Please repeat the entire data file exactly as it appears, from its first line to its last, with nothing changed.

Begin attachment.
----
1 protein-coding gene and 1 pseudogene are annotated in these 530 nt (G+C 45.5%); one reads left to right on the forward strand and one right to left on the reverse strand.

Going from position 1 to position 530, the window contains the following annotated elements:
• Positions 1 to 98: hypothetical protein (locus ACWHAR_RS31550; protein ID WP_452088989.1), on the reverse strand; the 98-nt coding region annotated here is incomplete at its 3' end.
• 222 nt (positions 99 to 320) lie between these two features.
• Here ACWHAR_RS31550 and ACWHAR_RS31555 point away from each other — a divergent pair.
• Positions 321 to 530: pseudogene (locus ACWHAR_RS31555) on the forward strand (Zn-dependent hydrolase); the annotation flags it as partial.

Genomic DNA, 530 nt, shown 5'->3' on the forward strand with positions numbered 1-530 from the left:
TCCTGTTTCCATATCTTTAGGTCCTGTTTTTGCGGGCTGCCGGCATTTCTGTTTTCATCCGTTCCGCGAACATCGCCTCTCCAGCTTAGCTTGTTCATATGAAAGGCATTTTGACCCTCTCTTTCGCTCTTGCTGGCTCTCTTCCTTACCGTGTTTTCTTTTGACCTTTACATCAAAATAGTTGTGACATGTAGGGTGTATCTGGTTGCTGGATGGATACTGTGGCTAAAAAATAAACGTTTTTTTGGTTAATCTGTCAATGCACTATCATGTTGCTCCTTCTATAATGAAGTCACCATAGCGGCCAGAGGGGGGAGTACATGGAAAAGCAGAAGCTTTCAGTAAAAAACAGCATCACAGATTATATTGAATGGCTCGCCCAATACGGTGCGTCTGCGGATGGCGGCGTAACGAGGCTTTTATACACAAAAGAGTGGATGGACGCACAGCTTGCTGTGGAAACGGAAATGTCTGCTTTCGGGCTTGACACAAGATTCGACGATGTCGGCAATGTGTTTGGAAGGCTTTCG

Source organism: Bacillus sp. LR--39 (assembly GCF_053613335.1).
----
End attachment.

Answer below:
1 protein-coding gene and 1 pseudogene are annotated in these 530 nt (G+C 45.5%); one reads left to right on the forward strand and one right to left on the reverse strand.

Going from position 1 to position 530, the window contains the following annotated elements:
• Positions 1 to 98: hypothetical protein (locus ACWHAR_RS31550; protein ID WP_452088989.1), on the reverse strand; the 98-nt coding region annotated here is incomplete at its 3' end.
• 222 nt (positions 99 to 320) lie between these two features.
• Here ACWHAR_RS31550 and ACWHAR_RS31555 point away from each other — a divergent pair.
• Positions 321 to 530: pseudogene (locus ACWHAR_RS31555) on the forward strand (Zn-dependent hydrolase); the annotation flags it as partial.

Genomic DNA, 530 nt, shown 5'->3' on the forward strand with positions numbered 1-530 from the left:
TCCTGTTTCCATATCTTTAGGTCCTGTTTTTGCGGGCTGCCGGCATTTCTGTTTTCATCCGTTCCGCGAACATCGCCTCTCCAGCTTAGCTTGTTCATATGAAAGGCATTTTGACCCTCTCTTTCGCTCTTGCTGGCTCTCTTCCTTACCGTGTTTTCTTTTGACCTTTACATCAAAATAGTTGTGACATGTAGGGTGTATCTGGTTGCTGGATGGATACTGTGGCTAAAAAATAAACGTTTTTTTGGTTAATCTGTCAATGCACTATCATGTTGCTCCTTCTATAATGAAGTCACCATAGCGGCCAGAGGGGGGAGTACATGGAAAAGCAGAAGCTTTCAGTAAAAAACAGCATCACAGATTATATTGAATGGCTCGCCCAATACGGTGCGTCTGCGGATGGCGGCGTAACGAGGCTTTTATACACAAAAGAGTGGATGGACGCACAGCTTGCTGTGGAAACGGAAATGTCTGCTTTCGGGCTTGACACAAGATTCGACGATGTCGGCAATGTGTTTGGAAGGCTTTCG

Source organism: Bacillus sp. LR--39 (assembly GCF_053613335.1).